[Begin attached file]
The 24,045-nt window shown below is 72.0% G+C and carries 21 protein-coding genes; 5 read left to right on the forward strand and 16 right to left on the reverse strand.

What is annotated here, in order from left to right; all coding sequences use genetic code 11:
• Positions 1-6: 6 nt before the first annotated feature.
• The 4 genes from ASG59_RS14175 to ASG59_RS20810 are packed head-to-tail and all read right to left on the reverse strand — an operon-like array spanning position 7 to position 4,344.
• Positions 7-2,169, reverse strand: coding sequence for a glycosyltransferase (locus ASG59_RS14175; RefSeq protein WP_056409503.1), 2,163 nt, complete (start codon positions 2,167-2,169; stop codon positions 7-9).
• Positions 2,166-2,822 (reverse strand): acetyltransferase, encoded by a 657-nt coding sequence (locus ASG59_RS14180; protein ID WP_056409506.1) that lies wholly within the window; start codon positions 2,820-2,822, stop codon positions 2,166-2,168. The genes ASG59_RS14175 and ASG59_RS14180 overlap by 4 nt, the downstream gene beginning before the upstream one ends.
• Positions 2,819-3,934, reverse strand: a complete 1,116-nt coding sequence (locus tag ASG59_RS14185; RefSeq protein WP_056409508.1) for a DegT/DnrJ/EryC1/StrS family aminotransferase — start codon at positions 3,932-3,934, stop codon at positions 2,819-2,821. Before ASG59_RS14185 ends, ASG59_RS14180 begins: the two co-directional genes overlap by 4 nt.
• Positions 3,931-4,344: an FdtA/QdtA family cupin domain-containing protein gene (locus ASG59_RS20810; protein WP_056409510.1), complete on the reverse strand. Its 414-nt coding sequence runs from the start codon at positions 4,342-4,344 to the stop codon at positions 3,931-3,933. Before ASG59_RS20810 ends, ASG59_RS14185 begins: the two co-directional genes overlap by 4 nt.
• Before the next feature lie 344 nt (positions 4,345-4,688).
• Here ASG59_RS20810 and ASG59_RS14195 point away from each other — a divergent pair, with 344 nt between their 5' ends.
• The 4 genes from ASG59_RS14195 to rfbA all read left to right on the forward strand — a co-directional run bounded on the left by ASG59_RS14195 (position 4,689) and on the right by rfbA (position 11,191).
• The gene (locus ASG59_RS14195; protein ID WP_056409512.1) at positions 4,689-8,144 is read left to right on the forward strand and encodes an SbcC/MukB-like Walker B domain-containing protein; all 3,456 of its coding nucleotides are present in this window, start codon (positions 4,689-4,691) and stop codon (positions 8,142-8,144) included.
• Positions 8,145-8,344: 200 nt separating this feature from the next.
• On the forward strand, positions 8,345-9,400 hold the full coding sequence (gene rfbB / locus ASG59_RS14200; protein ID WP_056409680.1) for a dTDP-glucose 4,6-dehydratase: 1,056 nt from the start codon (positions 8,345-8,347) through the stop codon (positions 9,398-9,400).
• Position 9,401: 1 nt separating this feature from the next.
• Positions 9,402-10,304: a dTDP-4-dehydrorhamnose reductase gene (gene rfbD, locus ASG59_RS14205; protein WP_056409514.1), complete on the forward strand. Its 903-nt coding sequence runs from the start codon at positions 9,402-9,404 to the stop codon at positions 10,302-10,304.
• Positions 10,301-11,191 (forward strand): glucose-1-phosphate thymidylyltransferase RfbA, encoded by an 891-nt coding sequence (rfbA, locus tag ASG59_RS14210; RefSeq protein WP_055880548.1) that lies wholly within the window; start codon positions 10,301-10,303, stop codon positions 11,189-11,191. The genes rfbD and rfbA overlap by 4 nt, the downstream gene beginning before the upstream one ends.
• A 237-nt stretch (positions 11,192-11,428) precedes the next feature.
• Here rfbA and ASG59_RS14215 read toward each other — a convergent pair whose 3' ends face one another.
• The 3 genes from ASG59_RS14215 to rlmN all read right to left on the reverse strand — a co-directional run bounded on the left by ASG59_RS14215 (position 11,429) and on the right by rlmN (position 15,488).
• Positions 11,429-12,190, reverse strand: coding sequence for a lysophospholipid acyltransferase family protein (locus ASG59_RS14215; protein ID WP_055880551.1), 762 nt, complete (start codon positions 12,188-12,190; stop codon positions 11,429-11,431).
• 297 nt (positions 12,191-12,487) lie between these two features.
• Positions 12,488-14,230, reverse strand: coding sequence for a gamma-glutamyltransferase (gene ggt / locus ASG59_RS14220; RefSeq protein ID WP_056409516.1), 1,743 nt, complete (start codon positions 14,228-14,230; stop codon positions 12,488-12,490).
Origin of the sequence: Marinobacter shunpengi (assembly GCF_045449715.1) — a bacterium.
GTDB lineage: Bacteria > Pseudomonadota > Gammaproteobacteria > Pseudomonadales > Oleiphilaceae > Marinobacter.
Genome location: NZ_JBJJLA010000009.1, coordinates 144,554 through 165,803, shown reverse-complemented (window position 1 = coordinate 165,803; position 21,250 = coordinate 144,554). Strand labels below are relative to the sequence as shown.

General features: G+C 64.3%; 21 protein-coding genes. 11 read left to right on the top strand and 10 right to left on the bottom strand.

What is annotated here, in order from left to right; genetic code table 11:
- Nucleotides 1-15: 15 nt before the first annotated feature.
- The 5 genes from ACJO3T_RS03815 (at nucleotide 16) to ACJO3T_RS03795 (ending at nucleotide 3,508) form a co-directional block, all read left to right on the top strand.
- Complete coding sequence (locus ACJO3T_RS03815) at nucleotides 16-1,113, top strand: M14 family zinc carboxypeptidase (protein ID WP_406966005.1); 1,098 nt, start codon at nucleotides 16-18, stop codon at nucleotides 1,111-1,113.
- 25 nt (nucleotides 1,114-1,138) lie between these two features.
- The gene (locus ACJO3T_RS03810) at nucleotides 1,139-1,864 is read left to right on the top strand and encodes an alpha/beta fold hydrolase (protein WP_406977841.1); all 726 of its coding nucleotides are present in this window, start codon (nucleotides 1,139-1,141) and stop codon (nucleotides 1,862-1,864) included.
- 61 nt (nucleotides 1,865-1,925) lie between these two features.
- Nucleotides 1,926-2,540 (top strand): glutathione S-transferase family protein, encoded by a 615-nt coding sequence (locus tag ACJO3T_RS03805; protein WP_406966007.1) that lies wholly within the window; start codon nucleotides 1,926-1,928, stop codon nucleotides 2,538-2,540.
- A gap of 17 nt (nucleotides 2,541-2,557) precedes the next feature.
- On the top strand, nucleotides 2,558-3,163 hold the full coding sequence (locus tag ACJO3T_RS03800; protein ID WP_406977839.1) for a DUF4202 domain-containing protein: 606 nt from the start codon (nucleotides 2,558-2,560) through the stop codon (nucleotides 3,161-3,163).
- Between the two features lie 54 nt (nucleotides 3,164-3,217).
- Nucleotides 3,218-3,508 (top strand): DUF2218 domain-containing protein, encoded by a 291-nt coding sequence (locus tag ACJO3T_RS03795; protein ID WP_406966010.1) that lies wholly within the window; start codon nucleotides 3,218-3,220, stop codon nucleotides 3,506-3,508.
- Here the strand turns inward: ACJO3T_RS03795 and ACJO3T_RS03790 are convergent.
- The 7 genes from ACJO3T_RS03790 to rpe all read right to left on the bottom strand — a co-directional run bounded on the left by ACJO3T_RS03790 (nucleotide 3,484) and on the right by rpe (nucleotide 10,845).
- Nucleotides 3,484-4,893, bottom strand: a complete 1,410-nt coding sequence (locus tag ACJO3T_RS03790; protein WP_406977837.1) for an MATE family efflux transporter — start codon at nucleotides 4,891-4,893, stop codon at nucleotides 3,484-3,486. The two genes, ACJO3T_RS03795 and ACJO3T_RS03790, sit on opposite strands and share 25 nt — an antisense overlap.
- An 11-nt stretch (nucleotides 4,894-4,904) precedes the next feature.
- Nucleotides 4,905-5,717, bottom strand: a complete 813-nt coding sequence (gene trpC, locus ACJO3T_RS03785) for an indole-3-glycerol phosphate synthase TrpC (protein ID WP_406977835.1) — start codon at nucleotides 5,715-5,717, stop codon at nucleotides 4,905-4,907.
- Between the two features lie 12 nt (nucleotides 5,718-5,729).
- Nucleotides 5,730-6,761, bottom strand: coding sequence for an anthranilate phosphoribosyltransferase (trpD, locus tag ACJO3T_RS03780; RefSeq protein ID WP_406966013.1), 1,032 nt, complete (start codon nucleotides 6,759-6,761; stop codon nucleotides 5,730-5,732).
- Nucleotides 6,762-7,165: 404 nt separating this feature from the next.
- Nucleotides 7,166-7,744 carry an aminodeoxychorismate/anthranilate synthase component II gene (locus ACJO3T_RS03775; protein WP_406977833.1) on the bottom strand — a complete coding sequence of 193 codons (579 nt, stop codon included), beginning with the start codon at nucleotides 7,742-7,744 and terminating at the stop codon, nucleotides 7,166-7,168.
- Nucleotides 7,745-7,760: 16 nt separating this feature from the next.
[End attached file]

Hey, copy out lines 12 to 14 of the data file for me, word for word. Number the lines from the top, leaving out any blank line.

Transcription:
• The gene (locus ASG59_RS14195; protein ID WP_056409512.1) at positions 4,689-8,144 is read left to right on the forward strand and encodes an SbcC/MukB-like Walker B domain-containing protein; all 3,456 of its coding nucleotides are present in this window, start codon (positions 4,689-4,691) and stop codon (positions 8,142-8,144) included.
• Positions 8,145-8,344: 200 nt separating this feature from the next.
• On the forward strand, positions 8,345-9,400 hold the full coding sequence (gene rfbB / locus ASG59_RS14200; protein ID WP_056409680.1) for a dTDP-glucose 4,6-dehydratase: 1,056 nt from the start codon (positions 8,345-8,347) through the stop codon (positions 9,398-9,400).